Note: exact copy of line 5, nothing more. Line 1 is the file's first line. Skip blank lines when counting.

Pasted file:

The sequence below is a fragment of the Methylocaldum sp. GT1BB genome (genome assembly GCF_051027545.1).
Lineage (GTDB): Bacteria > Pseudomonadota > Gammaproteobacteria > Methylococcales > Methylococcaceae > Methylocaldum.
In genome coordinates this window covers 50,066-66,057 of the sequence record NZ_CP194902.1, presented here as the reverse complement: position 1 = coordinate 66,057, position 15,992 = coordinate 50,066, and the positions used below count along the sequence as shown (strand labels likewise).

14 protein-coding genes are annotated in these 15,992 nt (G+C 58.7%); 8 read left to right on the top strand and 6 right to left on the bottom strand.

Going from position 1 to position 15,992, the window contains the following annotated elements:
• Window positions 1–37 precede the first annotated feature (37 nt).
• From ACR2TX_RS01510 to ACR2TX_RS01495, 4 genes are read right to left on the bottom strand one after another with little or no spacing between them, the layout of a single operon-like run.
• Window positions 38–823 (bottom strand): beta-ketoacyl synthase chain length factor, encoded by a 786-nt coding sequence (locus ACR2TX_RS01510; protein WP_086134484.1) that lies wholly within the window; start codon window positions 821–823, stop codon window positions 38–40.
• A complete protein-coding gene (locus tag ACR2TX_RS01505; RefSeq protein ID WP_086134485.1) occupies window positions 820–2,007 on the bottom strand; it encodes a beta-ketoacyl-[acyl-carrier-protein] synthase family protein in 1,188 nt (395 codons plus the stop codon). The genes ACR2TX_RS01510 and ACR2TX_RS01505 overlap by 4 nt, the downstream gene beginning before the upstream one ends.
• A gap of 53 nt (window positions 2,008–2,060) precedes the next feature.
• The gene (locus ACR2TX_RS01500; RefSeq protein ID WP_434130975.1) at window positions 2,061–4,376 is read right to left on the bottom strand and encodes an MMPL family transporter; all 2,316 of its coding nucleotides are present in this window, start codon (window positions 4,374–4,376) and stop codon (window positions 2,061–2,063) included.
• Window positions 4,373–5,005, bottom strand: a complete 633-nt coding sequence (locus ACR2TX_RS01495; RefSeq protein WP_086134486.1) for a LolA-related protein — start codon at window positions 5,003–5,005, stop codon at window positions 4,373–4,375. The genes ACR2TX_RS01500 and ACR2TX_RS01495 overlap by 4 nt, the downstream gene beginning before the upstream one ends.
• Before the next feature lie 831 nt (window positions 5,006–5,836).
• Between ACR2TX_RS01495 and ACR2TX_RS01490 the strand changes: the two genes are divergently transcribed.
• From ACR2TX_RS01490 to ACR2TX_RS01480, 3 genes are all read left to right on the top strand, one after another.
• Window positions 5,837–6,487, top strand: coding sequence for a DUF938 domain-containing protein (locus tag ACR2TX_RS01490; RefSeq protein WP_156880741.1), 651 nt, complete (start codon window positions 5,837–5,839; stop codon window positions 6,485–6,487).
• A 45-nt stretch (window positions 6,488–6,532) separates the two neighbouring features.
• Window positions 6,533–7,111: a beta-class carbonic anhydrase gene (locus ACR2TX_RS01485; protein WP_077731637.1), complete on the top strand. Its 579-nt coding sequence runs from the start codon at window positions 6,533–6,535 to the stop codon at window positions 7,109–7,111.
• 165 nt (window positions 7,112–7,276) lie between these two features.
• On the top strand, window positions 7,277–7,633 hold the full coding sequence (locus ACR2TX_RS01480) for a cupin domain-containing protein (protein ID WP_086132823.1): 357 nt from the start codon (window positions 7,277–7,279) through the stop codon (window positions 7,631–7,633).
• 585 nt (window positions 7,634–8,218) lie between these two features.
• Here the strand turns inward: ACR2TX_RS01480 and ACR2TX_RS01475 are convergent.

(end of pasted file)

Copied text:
Going from position 1 to position 15,992, the window contains the following annotated elements: